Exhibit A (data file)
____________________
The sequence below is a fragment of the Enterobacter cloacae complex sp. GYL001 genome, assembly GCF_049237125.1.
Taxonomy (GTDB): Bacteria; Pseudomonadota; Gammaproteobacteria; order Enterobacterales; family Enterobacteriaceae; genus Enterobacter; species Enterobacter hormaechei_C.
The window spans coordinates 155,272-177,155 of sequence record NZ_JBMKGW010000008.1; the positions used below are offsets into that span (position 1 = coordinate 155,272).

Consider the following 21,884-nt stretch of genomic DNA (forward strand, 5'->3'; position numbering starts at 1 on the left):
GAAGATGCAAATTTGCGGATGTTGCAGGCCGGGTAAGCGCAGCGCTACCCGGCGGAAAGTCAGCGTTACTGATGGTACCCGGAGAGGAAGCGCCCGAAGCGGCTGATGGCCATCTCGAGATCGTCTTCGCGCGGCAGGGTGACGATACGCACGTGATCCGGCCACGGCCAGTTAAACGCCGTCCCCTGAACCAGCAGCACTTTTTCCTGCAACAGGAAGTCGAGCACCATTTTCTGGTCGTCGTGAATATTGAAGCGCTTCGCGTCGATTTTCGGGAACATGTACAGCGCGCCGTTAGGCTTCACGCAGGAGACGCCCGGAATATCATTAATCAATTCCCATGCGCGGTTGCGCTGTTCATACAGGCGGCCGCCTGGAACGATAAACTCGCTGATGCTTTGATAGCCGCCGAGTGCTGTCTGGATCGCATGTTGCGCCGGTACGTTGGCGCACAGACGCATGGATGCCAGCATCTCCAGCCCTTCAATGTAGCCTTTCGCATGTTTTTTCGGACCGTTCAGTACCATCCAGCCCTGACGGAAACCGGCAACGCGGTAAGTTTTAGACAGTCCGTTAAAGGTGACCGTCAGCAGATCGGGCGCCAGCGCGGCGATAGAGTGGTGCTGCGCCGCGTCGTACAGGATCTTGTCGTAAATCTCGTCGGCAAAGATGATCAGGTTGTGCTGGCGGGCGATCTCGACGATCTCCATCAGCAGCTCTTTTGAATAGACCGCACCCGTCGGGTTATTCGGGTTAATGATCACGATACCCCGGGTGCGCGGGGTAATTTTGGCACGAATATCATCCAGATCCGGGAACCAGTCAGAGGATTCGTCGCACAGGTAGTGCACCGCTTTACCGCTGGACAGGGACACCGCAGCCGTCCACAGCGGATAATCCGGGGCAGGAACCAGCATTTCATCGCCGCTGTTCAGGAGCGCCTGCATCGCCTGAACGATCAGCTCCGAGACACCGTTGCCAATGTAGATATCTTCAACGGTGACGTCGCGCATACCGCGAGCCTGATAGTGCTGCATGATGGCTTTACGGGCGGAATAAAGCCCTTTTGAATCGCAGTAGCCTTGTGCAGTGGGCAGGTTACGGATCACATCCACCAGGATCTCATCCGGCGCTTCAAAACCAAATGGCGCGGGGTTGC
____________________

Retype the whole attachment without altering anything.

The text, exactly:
The sequence below is a fragment of the Enterobacter cloacae complex sp. GYL001 genome, assembly GCF_049237125.1.
Taxonomy (GTDB): Bacteria; Pseudomonadota; Gammaproteobacteria; order Enterobacterales; family Enterobacteriaceae; genus Enterobacter; species Enterobacter hormaechei_C.
The window spans coordinates 155,272-177,155 of sequence record NZ_JBMKGW010000008.1; the positions used below are offsets into that span (position 1 = coordinate 155,272).

Consider the following 21,884-nt stretch of genomic DNA (forward strand, 5'->3'; position numbering starts at 1 on the left):
GAAGATGCAAATTTGCGGATGTTGCAGGCCGGGTAAGCGCAGCGCTACCCGGCGGAAAGTCAGCGTTACTGATGGTACCCGGAGAGGAAGCGCCCGAAGCGGCTGATGGCCATCTCGAGATCGTCTTCGCGCGGCAGGGTGACGATACGCACGTGATCCGGCCACGGCCAGTTAAACGCCGTCCCCTGAACCAGCAGCACTTTTTCCTGCAACAGGAAGTCGAGCACCATTTTCTGGTCGTCGTGAATATTGAAGCGCTTCGCGTCGATTTTCGGGAACATGTACAGCGCGCCGTTAGGCTTCACGCAGGAGACGCCCGGAATATCATTAATCAATTCCCATGCGCGGTTGCGCTGTTCATACAGGCGGCCGCCTGGAACGATAAACTCGCTGATGCTTTGATAGCCGCCGAGTGCTGTCTGGATCGCATGTTGCGCCGGTACGTTGGCGCACAGACGCATGGATGCCAGCATCTCCAGCCCTTCAATGTAGCCTTTCGCATGTTTTTTCGGACCGTTCAGTACCATCCAGCCCTGACGGAAACCGGCAACGCGGTAAGTTTTAGACAGTCCGTTAAAGGTGACCGTCAGCAGATCGGGCGCCAGCGCGGCGATAGAGTGGTGCTGCGCCGCGTCGTACAGGATCTTGTCGTAAATCTCGTCGGCAAAGATGATCAGGTTGTGCTGGCGGGCGATCTCGACGATCTCCATCAGCAGCTCTTTTGAATAGACCGCACCCGTCGGGTTATTCGGGTTAATGATCACGATACCCCGGGTGCGCGGGGTAATTTTGGCACGAATATCATCCAGATCCGGGAACCAGTCAGAGGATTCGTCGCACAGGTAGTGCACCGCTTTACCGCTGGACAGGGACACCGCAGCCGTCCACAGCGGATAATCCGGGGCAGGAACCAGCATTTCATCGCCGCTGTTCAGGAGCGCCTGCATCGCCTGAACGATCAGCTCCGAGACACCGTTGCCAATGTAGATATCTTCAACGGTGACGTCGCGCATACCGCGAGCCTGATAGTGCTGCATGATGGCTTTACGGGCGGAATAAAGCCCTTTTGAATCGCAGTAGCCTTGTGCAGTGGGCAGGTTACGGATCACATCCACCAGGATCTCATCCGGCGCTTCAAAACCAAATGGCGCGGGGTTGC